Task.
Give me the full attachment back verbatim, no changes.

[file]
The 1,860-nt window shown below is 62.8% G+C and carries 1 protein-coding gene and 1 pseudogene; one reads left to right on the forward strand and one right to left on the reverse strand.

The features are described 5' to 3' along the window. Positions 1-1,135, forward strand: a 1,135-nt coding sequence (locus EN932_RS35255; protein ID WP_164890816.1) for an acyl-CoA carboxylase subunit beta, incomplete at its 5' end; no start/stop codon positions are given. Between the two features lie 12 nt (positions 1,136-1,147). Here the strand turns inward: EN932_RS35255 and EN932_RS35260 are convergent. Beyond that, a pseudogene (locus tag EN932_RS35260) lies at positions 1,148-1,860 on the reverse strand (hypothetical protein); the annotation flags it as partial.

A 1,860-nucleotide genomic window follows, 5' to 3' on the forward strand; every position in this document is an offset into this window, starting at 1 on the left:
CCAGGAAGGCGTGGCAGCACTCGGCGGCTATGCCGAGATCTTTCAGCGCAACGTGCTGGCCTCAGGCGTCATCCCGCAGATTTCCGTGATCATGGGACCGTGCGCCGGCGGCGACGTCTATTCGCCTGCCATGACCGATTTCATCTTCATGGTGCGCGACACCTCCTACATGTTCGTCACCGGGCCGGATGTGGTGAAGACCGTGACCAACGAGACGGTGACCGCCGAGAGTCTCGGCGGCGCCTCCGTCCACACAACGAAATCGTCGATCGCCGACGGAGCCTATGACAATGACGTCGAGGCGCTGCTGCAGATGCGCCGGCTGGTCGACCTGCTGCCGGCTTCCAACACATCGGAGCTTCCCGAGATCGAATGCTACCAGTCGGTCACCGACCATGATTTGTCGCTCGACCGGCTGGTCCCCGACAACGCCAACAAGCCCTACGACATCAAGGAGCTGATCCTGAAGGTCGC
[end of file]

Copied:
The 1,860-nt window shown below is 62.8% G+C and carries 1 protein-coding gene and 1 pseudogene; one reads left to right on the forward strand and one right to left on the reverse strand.

The features are described 5' to 3' along the window. Positions 1-1,135, forward strand: a 1,135-nt coding sequence (locus EN932_RS35255; protein ID WP_164890816.1) for an acyl-CoA carboxylase subunit beta, incomplete at its 5' end; no start/stop codon positions are given. Between the two features lie 12 nt (positions 1,136-1,147). Here the strand turns inward: EN932_RS35255 and EN932_RS35260 are convergent. Beyond that, a pseudogene (locus tag EN932_RS35260) lies at positions 1,148-1,860 on the reverse strand (hypothetical protein); the annotation flags it as partial.

A 1,860-nucleotide genomic window follows, 5' to 3' on the forward strand; every position in this document is an offset into this window, starting at 1 on the left:
CCAGGAAGGCGTGGCAGCACTCGGCGGCTATGCCGAGATCTTTCAGCGCAACGTGCTGGCCTCAGGCGTCATCCCGCAGATTTCCGTGATCATGGGACCGTGCGCCGGCGGCGACGTCTATTCGCCTGCCATGACCGATTTCATCTTCATGGTGCGCGACACCTCCTACATGTTCGTCACCGGGCCGGATGTGGTGAAGACCGTGACCAACGAGACGGTGACCGCCGAGAGTCTCGGCGGCGCCTCCGTCCACACAACGAAATCGTCGATCGCCGACGGAGCCTATGACAATGACGTCGAGGCGCTGCTGCAGATGCGCCGGCTGGTCGACCTGCTGCCGGCTTCCAACACATCGGAGCTTCCCGAGATCGAATGCTACCAGTCGGTCACCGACCATGATTTGTCGCTCGACCGGCTGGTCCCCGACAACGCCAACAAGCCCTACGACATCAAGGAGCTGATCCTGAAGGTCGC